For more information about what to look for, cleanliness, and what temperature to keep them at, visit our website page on Raising Baby Chicks.


For information on our brooder packages that include baby chicks and everything you need to raise them, visit our website page on Brooder Packages.

Backyard Chickens, Feed Stores

Listing: Feed Stores In Your Area

In an effort to connect our customers with their local feed stores, this is a list of feed stores that carry quality poultry supplies from the Bay Area all the way down to San Diego. 


Agoura Feed
28327 Agoura Rd
Agoura Hills, CA 91301

Anaheim Feed
1730 N Lemon St
Anaheim, CA 92801

AnJan Feed
111 S. Main Street
Milpitas, CA 95035

AnJan Feed
433 Vineyard Town Center
Morgan Hill, CA 95037

AnJan Feed
1633 1st St. (Monterey Rd)
San Jose, CA 95112

AnJan Feed
1129 S. De Anza Blvd
San Jose, CA 95129

AnJan Feed
1109 Branham Lane
San Jose, CA 95118

AnJan Feed
7128 Santa Teresa Blvd
San Jose, CA 95139

AnJan Feed
1841 Pruneridge Ave
Santa Clara, CA 95050

Armstrong Feed & Supply
28520 Cole Grade Rd
Valley Center, CA 92082

Aromas Feed & Ranch
320 Carpenteria Rd
Aromas, CA 95004

Benwood Feed
294465 The Old Rd
Castaic, CA 91384

BioFuel Oasis
1441 Ashby Ave
Berkeley, CA 94702

Blacksmiths Corner
17647 Lakewood Blvd
Bellflower, CA 90706

Brentwood Feed &Pet
2500 Walnut Blvd
Brentwood, CA 94513

Byron Feed
3800 Holway Dr
Byron, CA 94514

Camarillo Feed
264 Dawson Dr
Camarillo, CA 93012

Canyon Feed & Tack
30555 Trabuco Canyon Rd
Trabuco Canyon, CA 92679

Carter’s Hay & Grain
10227 Palm Row Dr
Lakeside, CA 92040

Carter’s Hay & Grain
1985 Oliverhain Rd
Encinitas, CA 92024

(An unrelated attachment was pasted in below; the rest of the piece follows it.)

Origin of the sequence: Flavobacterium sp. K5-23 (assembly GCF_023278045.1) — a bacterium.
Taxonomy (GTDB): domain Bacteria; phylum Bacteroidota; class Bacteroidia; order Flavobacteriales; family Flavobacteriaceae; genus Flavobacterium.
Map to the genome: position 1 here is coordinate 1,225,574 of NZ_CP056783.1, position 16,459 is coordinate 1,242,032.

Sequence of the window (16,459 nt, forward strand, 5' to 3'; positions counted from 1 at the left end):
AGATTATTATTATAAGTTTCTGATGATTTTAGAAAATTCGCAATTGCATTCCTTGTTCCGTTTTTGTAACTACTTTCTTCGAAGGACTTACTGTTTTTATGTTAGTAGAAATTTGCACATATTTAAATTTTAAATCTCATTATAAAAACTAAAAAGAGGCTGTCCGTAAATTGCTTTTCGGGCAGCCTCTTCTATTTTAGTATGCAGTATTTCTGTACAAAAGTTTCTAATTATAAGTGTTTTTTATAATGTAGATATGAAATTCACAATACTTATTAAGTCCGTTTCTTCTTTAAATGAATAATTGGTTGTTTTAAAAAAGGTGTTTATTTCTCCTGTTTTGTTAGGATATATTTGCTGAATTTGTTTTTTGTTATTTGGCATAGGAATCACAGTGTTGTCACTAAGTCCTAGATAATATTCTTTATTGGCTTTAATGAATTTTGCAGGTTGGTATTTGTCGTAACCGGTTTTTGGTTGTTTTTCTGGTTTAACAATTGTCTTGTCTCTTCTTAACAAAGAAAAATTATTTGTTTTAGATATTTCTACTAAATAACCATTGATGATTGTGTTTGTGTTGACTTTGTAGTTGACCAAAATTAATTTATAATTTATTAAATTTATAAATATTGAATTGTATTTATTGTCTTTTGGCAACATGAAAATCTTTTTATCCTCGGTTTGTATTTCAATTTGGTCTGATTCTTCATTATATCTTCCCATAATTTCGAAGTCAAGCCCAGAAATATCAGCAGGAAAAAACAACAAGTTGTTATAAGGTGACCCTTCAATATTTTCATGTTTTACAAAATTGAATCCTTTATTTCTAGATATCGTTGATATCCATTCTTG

Centinela Feed & Pet
2320 Harbor Blvd
Costa Mesa, CA 92626

Centinela Feed & Pet
11055 W Pico Blvd
Los Angeles, CA 90064

Centinela Feed & Pet
3120 E Colorado Blvd
Pasadena, CA 91107

Centinela Feed Inc
16571 Ventura Blvd
Encino, CA 91436

City Farmers Nursery
4832 Home Ave
San Diego, CA 92105

Collier Feed & Pet
101 W Laurel Dr
Salinas, CA 93906

Concord Feed
5288 Clayton Rd
Concord, CA 94520

Concord Feed
7100 Dublin Blvd
Dublin, CA 94568

Concord Feed
2401 Waterman Blvd
Fairfield, CA 94534

Concord Feed
3170 4th Street
Livermore, CA 94550

Concord Feed
228 Hookston Rd
Pleasant Hill, CA 94523

Country Feed Store
2111 E Vista Way
Vista, CA 92084

Country Hills Feed
151 Casserly Rd
Watsonville, CA 95076

Da Moor’s Feed & Tack
1532 Riverside Dr
Glendale, CA 91201

Dave’s Haybarn
1325 E Julian St
San Jose, CA 95116

Descanso Hay & Feed
25077 Viejas Blvd
Descanso, CA 91916

Half Moon Bay Feed
331 Main St
Half Moon Bay, CA 94019

Hansen’s Feed & Pet
2901 Freedom Blvd
Watsonville, CA 95076

Island Seed & Feed
29 S. Fairview Ave
Goleta, CA 93117

JC Feed & Supply
10027 Main Ave
Lakeside, CA 92040

Kahoots Feed & Pet
947 Main St
Ramona, CA 92065

Kruse Feed & Supply
2300 E Lambert Rd
La Habra, CA 90631

La Cumbre Feed
3652 Calle Real
Santa Barbara, CA 93105

Larsen’s Feed & Pet Supply
7400 Gravenstein Hwy
Cotati, CA 94931

Lemos Feed & Pet
120 Traffic Way
Arroyo Grande, CA 93420

Lemos Feed & Pet
2527 Los Berros Way
Arroyo Grande, CA 93420

Lemos Feed & Pet
8405 El Camino Real
Atascadero, CA 93422

Lemos Feed & Pet
4945 Carpenteria Ave
Carpenteria, CA 93013

Lemos Feed & Pet
5880B Calle Real
Goleta, CA 93117

Lemos Feed & Pet
1620 F North H Street
Lompoc, CA 93436

Lemos Feed & Pet
2085 A 10th Street
Los Osos, CA 93402

Lemos Feed & Pet
600 Quintana Rd
Morro Bay, CA 93442

Lemos Feed & Pet
110 Mary Ave #H-9
Nipomo, CA 93444

Lemos Feed & Pet
1491 Creston Rd
Paso Robles, CA 93446

Lemos Feed & Pet
3210 Broad Street
San Luis Obispo, CA 93401

Lemos Feed & Pet
330 E. Gutierrez
Santa Barbara, CA 93101

Lemos Feed & Pet
525 S. Broadway
Santa Maria, CA 93454

Lemos Feed & Pet
1511 C Mission Dr
Solvang, CA 93463

Lincoln Feed & Supply
1464 Lincoln Ave
Pasadena, CA 91103

Linda’s Feed & Supply
1234 6th Street
Norco, CA 92860

Livery Feed & Ranch
2537 Main Street
Ramona, CA 92065

Lomita Feed Store
24403 Narbonne Ave
Lomita, CA 90717

Marin Tack & Feed
6880 Sir Francis Drake Blvd
Forest Knolls, CA 94933